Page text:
(Germany, Netherlands 1896–1983)
24.0 x 18.0cm image / sheet
Paul Citroen was born to Dutch parents in Berlin in 1896, and studied art 1913-14. He became an apprentice bookseller, later establishing a successful art bookshop 'Sturm'. From 1918 he was active as a painter, and was associated with the Dada art movement. He also experimented with photomontage made from photographs and newspapers. From 1922-1935 Citroen studied painting and drawing with Johannes Itten and Georg Muche at the Staatliches Bauhaus at Weimar, and produced the well known film Metropolis in 1923. After he moved to Holland in 1929 he worked as a portrait photographer and freelance painter. In 1933 he founded and directed the Nieuwe Kunstchool in Amsterdam in partnership with Charles Roelofsz, which was developed with principles similar to those of the Bauhaus. As well as painting and lecturing in visual design, Citroen was involved in stage design for the Netherlands Opera.
'Charles Roelofsz' 1931 is a portrait which reflects the aesthetic and conceptual concerns that marked the Bauhaus photographic style. The subject, tightly framed and in a dark setting, is composed using the elemental formal principles resurrected by Bauhaus photographers. The model is apparently not posing, but looking into the camera in an intensely pensive state, yet as though in the middle of speaking. The silhouettes of a wine bottle and a glass propose an intimate and casual setting, but the direct lighting on the subject shows a careful construction. This is one of several portraits that Citroen made of Charles Roelofsz, his colleague and friend during his photography career. He also used Roelofsz as a sitter for numerous drawings.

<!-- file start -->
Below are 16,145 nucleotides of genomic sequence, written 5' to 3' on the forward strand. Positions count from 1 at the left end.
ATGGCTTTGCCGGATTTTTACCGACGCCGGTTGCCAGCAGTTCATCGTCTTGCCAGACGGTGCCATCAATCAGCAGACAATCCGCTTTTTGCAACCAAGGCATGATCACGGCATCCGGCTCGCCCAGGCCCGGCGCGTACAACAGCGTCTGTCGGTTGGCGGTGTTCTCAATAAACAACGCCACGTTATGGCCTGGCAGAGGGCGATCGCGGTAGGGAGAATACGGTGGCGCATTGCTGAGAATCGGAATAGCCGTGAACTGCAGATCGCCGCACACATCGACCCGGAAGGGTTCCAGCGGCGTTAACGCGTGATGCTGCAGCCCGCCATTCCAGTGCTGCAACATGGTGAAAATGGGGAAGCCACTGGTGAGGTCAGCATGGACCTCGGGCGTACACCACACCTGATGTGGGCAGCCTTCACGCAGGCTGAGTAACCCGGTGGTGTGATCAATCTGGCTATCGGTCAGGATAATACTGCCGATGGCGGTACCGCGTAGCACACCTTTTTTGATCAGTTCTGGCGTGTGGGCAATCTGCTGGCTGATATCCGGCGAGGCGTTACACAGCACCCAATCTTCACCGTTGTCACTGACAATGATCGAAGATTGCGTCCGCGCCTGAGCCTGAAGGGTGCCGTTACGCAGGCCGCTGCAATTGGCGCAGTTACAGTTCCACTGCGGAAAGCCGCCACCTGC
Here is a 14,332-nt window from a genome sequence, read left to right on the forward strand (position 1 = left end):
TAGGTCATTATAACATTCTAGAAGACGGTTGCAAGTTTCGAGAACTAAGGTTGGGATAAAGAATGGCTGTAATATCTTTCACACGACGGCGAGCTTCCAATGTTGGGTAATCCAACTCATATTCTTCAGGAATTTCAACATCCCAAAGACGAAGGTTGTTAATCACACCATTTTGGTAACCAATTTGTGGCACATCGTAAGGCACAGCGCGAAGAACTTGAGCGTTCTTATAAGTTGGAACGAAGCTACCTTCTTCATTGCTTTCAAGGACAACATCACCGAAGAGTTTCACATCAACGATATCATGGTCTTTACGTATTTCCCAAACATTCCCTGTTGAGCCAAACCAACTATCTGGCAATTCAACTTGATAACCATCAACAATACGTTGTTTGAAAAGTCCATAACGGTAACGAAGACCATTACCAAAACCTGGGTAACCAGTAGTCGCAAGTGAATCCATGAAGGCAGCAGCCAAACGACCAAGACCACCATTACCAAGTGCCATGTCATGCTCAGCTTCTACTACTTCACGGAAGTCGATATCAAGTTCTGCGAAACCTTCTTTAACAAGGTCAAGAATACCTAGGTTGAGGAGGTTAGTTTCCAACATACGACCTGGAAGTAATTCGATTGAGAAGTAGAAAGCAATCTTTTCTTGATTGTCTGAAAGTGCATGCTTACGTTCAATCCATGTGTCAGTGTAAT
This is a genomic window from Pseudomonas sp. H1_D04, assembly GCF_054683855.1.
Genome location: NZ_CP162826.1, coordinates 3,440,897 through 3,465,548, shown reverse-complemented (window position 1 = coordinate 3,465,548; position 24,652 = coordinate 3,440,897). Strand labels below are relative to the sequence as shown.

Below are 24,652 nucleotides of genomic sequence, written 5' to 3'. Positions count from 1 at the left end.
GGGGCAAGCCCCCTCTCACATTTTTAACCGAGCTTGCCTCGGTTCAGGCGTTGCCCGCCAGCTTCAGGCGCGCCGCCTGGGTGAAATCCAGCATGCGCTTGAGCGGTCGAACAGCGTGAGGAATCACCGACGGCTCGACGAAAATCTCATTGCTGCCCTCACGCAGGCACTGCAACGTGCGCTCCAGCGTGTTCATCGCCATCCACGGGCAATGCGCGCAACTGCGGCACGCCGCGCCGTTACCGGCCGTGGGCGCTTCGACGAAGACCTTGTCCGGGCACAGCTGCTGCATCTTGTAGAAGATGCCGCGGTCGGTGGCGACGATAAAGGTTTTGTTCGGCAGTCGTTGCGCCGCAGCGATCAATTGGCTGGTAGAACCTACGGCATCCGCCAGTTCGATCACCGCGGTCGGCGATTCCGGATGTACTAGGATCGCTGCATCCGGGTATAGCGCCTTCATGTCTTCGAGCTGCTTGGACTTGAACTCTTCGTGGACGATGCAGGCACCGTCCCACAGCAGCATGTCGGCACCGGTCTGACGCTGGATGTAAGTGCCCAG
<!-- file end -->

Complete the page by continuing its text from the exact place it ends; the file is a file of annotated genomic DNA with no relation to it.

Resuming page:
This photograph is an excellent example of Citroen's portraiture and shows the dissemination of the Bauhaus style beyond Germany.
Judy Annear (Australia) (Author), World Without End - Photography and the 20th Century, Domain, 2000, 118 (illus.).
Michael Pauseback (Author), Paul Citroen: Retrospective Fotografie, Bielfeld, 1978, 17 (illus.).
World Without End - Photography and the 20th Century, Art Gallery of New South Wales, 02 Dec 2000–25 Feb 2001.